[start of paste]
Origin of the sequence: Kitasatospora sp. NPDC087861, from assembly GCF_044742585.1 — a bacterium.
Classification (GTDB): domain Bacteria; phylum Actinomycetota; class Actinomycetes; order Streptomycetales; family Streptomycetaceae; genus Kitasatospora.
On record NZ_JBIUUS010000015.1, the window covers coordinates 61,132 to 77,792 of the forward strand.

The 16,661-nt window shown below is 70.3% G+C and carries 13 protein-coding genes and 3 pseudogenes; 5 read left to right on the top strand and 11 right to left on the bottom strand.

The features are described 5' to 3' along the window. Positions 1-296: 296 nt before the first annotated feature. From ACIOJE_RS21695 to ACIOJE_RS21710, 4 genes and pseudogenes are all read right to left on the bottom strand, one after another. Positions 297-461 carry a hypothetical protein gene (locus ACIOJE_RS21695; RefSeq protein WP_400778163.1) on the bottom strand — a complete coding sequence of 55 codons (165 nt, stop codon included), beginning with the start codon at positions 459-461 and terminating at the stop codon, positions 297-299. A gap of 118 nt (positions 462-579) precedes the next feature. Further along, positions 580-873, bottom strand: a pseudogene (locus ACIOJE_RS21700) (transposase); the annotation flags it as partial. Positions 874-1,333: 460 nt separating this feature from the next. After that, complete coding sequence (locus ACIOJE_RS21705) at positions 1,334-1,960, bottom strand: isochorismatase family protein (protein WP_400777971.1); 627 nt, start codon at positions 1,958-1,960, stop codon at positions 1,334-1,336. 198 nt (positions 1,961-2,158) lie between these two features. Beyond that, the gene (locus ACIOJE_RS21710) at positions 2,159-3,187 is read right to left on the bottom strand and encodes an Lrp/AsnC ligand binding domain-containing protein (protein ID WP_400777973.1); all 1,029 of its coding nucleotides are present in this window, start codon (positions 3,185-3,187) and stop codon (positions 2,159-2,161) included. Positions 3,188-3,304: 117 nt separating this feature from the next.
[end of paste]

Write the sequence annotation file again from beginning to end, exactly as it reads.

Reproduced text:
Origin of the sequence: Kitasatospora sp. NPDC087861, from assembly GCF_044742585.1 — a bacterium.
Classification (GTDB): domain Bacteria; phylum Actinomycetota; class Actinomycetes; order Streptomycetales; family Streptomycetaceae; genus Kitasatospora.
On record NZ_JBIUUS010000015.1, the window covers coordinates 61,132 to 77,792 of the forward strand.

The 16,661-nt window shown below is 70.3% G+C and carries 13 protein-coding genes and 3 pseudogenes; 5 read left to right on the top strand and 11 right to left on the bottom strand.

The features are described 5' to 3' along the window. Positions 1-296: 296 nt before the first annotated feature. From ACIOJE_RS21695 to ACIOJE_RS21710, 4 genes and pseudogenes are all read right to left on the bottom strand, one after another. Positions 297-461 carry a hypothetical protein gene (locus ACIOJE_RS21695; RefSeq protein WP_400778163.1) on the bottom strand — a complete coding sequence of 55 codons (165 nt, stop codon included), beginning with the start codon at positions 459-461 and terminating at the stop codon, positions 297-299. A gap of 118 nt (positions 462-579) precedes the next feature. Further along, positions 580-873, bottom strand: a pseudogene (locus ACIOJE_RS21700) (transposase); the annotation flags it as partial. Positions 874-1,333: 460 nt separating this feature from the next. After that, complete coding sequence (locus ACIOJE_RS21705) at positions 1,334-1,960, bottom strand: isochorismatase family protein (protein WP_400777971.1); 627 nt, start codon at positions 1,958-1,960, stop codon at positions 1,334-1,336. 198 nt (positions 1,961-2,158) lie between these two features. Beyond that, the gene (locus ACIOJE_RS21710) at positions 2,159-3,187 is read right to left on the bottom strand and encodes an Lrp/AsnC ligand binding domain-containing protein (protein ID WP_400777973.1); all 1,029 of its coding nucleotides are present in this window, start codon (positions 3,185-3,187) and stop codon (positions 2,159-2,161) included. Positions 3,188-3,304: 117 nt separating this feature from the next.